In the end though, such minutiae is inconsequential. This is easily the best non-fiction I've read in 2004 and I encourage readers to find their favorite outdoor spot to curl up with The Earth Path and allow it to open their attention to the life cycle around us that is so important and so pervasive that it is too easily forgotten. For those returning to Starhawk's work, The Earth Path will be a welcome addition to their collection. For those who have not yet had the pleasure, I encourage you to run, not walk, to introduce yourselves to the challenging work of one of the most important philosophers of our time.
7 of 7 people found the following review helpful
on January 17, 2006
I bought this the day before I moved and maybe that's why I find it so meaningful. I've been in a situation of rootless-ness and upheaval and Starhawk seemed to help me see why this is so unsettling to me. It has helped me understand the path I'm on and where I need to go. Environment, a home, knowing the land around us have great spiritual significance for many of us. Read this and follow with a shot of Thoreau.
20 of 26 people found the following review helpful
on July 27, 2005
In this book, Starhawk aims to provide a much needed anchor to the Pagan community--to remind us that we are part of the surrounding eco-system and that the basis of any "Earth-based" spirituality should be the Earth itself, instead of abstraction and symbolism.
However, she advocates this through presenting rituals that involve a minimal amount of observing or understanding nature...and focus instead on abstraction and symbolism.
She also reiterates the role of humanity as "caretakers of the Earth", which always inmplies a degree of separation from the natural world, and places us above it.
That said, her rituals and meditations are beautiful, but if you _really_ want to connect to the world around you, why not study the mystery and beauty of nature for what it is, instead of how it relates to you?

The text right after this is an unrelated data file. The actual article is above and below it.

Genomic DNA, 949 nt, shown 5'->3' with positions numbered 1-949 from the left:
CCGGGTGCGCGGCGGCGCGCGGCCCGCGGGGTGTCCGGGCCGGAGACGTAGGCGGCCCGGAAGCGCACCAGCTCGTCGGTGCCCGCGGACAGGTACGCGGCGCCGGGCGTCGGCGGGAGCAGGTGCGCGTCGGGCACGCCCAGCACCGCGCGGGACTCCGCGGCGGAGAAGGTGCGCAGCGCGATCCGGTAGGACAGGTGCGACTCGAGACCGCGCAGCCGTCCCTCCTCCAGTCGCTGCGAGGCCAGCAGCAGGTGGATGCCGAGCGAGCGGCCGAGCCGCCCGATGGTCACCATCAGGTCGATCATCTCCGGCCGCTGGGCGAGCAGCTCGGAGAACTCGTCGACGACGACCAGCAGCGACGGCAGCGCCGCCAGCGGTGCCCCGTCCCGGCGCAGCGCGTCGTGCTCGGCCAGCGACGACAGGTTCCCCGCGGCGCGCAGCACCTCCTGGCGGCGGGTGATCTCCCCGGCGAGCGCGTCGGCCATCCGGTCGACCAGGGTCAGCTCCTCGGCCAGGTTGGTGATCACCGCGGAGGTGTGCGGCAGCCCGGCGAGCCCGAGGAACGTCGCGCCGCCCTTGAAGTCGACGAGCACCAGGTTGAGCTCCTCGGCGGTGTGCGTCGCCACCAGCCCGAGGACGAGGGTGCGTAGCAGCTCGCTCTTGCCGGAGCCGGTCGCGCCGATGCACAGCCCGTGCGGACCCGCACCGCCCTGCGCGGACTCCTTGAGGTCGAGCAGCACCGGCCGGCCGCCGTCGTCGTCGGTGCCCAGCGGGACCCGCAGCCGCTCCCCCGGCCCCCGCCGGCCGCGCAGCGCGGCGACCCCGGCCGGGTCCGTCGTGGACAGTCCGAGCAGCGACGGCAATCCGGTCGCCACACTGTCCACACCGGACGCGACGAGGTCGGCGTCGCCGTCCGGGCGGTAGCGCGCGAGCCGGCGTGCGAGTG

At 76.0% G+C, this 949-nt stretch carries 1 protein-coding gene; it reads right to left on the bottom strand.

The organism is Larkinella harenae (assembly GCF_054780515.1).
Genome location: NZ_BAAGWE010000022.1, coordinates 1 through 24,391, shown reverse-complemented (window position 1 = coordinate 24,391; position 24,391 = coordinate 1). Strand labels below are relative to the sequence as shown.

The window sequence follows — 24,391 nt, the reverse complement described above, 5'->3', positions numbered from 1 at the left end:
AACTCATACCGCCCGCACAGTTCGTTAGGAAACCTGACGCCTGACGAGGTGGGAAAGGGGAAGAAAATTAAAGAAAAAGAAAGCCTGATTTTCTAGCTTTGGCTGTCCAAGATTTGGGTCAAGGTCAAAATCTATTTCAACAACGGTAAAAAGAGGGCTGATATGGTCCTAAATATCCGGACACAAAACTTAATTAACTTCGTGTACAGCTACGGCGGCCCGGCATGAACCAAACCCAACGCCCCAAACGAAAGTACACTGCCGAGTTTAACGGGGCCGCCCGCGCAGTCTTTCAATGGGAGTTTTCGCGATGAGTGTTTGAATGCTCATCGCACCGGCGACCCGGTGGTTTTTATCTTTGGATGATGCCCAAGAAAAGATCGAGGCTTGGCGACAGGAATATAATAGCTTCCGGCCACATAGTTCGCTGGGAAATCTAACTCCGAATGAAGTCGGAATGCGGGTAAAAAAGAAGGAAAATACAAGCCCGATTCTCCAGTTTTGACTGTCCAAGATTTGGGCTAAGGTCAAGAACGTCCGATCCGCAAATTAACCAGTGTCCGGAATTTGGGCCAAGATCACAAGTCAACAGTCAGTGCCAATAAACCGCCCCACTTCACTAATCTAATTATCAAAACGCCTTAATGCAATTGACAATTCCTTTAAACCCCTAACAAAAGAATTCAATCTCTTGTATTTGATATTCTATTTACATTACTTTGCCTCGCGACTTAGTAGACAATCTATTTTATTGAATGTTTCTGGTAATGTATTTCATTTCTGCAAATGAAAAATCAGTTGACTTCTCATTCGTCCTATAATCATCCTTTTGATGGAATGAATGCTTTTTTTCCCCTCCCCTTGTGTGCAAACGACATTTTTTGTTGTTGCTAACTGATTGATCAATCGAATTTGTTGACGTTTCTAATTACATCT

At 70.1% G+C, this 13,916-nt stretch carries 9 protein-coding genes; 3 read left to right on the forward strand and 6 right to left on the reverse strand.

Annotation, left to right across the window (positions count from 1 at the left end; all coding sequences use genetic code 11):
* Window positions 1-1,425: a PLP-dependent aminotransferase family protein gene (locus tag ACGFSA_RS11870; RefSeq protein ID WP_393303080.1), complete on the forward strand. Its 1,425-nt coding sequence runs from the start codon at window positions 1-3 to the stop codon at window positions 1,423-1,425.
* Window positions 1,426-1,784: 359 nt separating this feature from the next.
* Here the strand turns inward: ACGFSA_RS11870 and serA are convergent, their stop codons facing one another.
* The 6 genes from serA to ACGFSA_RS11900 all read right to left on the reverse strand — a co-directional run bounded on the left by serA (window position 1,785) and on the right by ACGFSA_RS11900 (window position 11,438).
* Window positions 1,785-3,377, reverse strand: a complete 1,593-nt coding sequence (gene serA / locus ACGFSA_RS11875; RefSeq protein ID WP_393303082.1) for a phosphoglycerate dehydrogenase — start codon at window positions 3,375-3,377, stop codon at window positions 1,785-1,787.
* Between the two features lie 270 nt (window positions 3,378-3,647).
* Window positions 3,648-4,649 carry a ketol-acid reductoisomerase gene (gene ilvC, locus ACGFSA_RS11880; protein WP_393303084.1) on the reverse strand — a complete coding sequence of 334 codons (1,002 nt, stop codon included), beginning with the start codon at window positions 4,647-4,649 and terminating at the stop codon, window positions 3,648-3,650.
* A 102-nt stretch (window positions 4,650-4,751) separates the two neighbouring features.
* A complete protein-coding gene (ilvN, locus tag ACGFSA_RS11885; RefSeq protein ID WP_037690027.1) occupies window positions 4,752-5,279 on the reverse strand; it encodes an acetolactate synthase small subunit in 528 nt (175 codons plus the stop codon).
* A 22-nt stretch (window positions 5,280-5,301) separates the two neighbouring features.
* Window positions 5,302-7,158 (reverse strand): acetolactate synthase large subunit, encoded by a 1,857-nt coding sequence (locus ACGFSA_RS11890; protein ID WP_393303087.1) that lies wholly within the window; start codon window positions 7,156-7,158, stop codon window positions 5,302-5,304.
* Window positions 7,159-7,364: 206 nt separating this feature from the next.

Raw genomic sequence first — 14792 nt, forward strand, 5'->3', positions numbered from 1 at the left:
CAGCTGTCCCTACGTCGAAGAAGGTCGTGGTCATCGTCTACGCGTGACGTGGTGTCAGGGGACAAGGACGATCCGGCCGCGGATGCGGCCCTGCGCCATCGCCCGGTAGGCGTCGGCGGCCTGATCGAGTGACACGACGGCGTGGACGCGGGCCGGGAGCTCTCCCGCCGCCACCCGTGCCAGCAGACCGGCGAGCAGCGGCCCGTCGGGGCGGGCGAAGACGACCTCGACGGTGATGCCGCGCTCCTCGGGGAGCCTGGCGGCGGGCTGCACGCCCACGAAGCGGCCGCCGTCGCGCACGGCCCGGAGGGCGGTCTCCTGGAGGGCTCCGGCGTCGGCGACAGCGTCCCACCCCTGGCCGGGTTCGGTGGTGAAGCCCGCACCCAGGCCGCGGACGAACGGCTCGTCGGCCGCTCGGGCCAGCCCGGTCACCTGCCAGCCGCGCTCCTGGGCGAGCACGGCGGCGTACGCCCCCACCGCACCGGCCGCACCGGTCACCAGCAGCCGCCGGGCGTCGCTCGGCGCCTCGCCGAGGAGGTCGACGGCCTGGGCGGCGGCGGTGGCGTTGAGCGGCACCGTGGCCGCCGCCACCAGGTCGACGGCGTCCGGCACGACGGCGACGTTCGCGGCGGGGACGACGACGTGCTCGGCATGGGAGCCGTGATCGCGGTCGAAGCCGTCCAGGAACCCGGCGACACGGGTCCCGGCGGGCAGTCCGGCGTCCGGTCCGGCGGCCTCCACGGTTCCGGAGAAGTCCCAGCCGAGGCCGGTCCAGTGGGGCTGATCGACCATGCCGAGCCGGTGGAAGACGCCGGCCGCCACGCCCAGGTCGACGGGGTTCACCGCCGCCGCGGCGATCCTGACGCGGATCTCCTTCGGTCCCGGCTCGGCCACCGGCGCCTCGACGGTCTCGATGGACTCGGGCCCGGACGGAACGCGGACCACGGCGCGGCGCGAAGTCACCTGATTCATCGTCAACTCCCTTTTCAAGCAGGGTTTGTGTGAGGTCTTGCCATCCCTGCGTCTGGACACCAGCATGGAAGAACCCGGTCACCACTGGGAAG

11 of 14 people found the following review helpful
on December 10, 2004
Starhawk's, The Earth Path: Grounding Your Spirit In The Rhythms of Nature, may just provide an antidote to the poisonous, narcissistic, corporate nationalism and dominionist, fundamentalistic, theocrats who are bent on tearing the world apart in order to impliment a pre-established agenda - one where retention of power and control take precedence over anything even vaguely resembling ethical, secular, humanism.
With a myriad of sacred suggestions, this author supplies ample exercises, examples and inclusion of the four traditional elements (air, fire, water, earth) - grounded within the circle - in order to guide readers through reinforcing accounts of ways to not only reclaim personal power, but also enliven a process for transferring and sharing the magical quintessence of empowering others.
Throughout the text, Starhawk intigrates many themes, such as: the vital importance of attunement, attentiveness, and reconnection. Likewise, sustainability, respect and reverence resonate and validate the philosophy of Gaiaism. The need to restore balance is preemminent.
Reconceptualizing the craft and magic might be necessary for anyone who has not transcended the conventional, stereotypified preconceptions associated with negativity from threatened belief systems that act as rivals to the ancient practices that predate written languages.
The people who most need to read this book will likely shy away from it, primarily due to the fear engendered in challenging their own antiquated myths of monotheism.
Still, I highly recommend this text for opening minds too long closed. An awakening is occurring, and those who wish to be prepared for a great leap in cosmic consciousness would do well to garner both insight and enlightenment from the words of a wiccan/pagan dreamweaver.
*The Perilous Pen*
2 of 2 people found the following review helpful
on November 21, 2009
Modern Paganisms like to call themselves "nature religions" because their key metaphors are rooted in the cycles of the seasons and the natural world, but as one friend of mine says, "Sometimes it feels more like we're living-room carpet religions." If you're feeling like you're more in touch with the dust-bunnies under your furniture than with the elements, plants and animals in your environment, this book is for you. Actually, this book is for anyone who lives on this planet and is concerned about its fate. Informed both by science and spirituality, this beautifully-written book takes the reader through the four elements plus spirit in search of our deepest ancestral roots (bacteria, anyone?)and the intricate systems of interdependence between all the life-forms and elements on earth. It will inspire you to connect (or re-connect) with nature and perceive its inherent mystery, sacredness and magic.